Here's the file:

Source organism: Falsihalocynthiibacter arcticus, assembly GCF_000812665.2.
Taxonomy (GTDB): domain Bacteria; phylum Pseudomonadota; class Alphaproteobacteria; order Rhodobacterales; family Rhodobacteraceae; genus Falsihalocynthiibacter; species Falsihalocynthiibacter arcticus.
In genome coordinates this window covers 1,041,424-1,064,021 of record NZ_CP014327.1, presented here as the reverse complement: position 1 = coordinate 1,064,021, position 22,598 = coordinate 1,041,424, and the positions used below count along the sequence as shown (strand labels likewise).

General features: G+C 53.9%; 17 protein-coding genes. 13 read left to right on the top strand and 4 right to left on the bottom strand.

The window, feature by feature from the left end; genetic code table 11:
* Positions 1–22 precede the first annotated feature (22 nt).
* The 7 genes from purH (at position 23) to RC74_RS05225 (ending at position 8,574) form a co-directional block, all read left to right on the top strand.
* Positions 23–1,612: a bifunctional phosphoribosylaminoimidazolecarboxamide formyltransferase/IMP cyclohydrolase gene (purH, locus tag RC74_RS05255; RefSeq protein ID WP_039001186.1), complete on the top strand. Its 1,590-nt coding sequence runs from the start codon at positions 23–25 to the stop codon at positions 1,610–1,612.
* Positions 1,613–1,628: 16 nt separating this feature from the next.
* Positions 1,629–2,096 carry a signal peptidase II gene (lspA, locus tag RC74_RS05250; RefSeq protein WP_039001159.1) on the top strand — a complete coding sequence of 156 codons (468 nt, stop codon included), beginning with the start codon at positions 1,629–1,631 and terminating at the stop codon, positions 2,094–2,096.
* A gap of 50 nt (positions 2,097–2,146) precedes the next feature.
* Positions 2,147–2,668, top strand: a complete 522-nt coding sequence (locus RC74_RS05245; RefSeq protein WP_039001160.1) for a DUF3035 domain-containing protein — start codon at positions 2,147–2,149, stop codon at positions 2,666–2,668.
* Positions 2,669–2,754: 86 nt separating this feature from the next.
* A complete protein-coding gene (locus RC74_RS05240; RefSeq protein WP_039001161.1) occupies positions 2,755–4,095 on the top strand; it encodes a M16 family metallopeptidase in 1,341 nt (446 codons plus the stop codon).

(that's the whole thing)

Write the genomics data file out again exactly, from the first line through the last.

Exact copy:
Source organism: Falsihalocynthiibacter arcticus, assembly GCF_000812665.2.
Taxonomy (GTDB): domain Bacteria; phylum Pseudomonadota; class Alphaproteobacteria; order Rhodobacterales; family Rhodobacteraceae; genus Falsihalocynthiibacter; species Falsihalocynthiibacter arcticus.
In genome coordinates this window covers 1,041,424-1,064,021 of record NZ_CP014327.1, presented here as the reverse complement: position 1 = coordinate 1,064,021, position 22,598 = coordinate 1,041,424, and the positions used below count along the sequence as shown (strand labels likewise).

General features: G+C 53.9%; 17 protein-coding genes. 13 read left to right on the top strand and 4 right to left on the bottom strand.

The window, feature by feature from the left end; genetic code table 11:
* Positions 1–22 precede the first annotated feature (22 nt).
* The 7 genes from purH (at position 23) to RC74_RS05225 (ending at position 8,574) form a co-directional block, all read left to right on the top strand.
* Positions 23–1,612: a bifunctional phosphoribosylaminoimidazolecarboxamide formyltransferase/IMP cyclohydrolase gene (purH, locus tag RC74_RS05255; RefSeq protein ID WP_039001186.1), complete on the top strand. Its 1,590-nt coding sequence runs from the start codon at positions 23–25 to the stop codon at positions 1,610–1,612.
* Positions 1,613–1,628: 16 nt separating this feature from the next.
* Positions 1,629–2,096 carry a signal peptidase II gene (lspA, locus tag RC74_RS05250; RefSeq protein WP_039001159.1) on the top strand — a complete coding sequence of 156 codons (468 nt, stop codon included), beginning with the start codon at positions 1,629–1,631 and terminating at the stop codon, positions 2,094–2,096.
* A gap of 50 nt (positions 2,097–2,146) precedes the next feature.
* Positions 2,147–2,668, top strand: a complete 522-nt coding sequence (locus RC74_RS05245; RefSeq protein WP_039001160.1) for a DUF3035 domain-containing protein — start codon at positions 2,147–2,149, stop codon at positions 2,666–2,668.
* Positions 2,669–2,754: 86 nt separating this feature from the next.
* A complete protein-coding gene (locus RC74_RS05240; RefSeq protein WP_039001161.1) occupies positions 2,755–4,095 on the top strand; it encodes a M16 family metallopeptidase in 1,341 nt (446 codons plus the stop codon).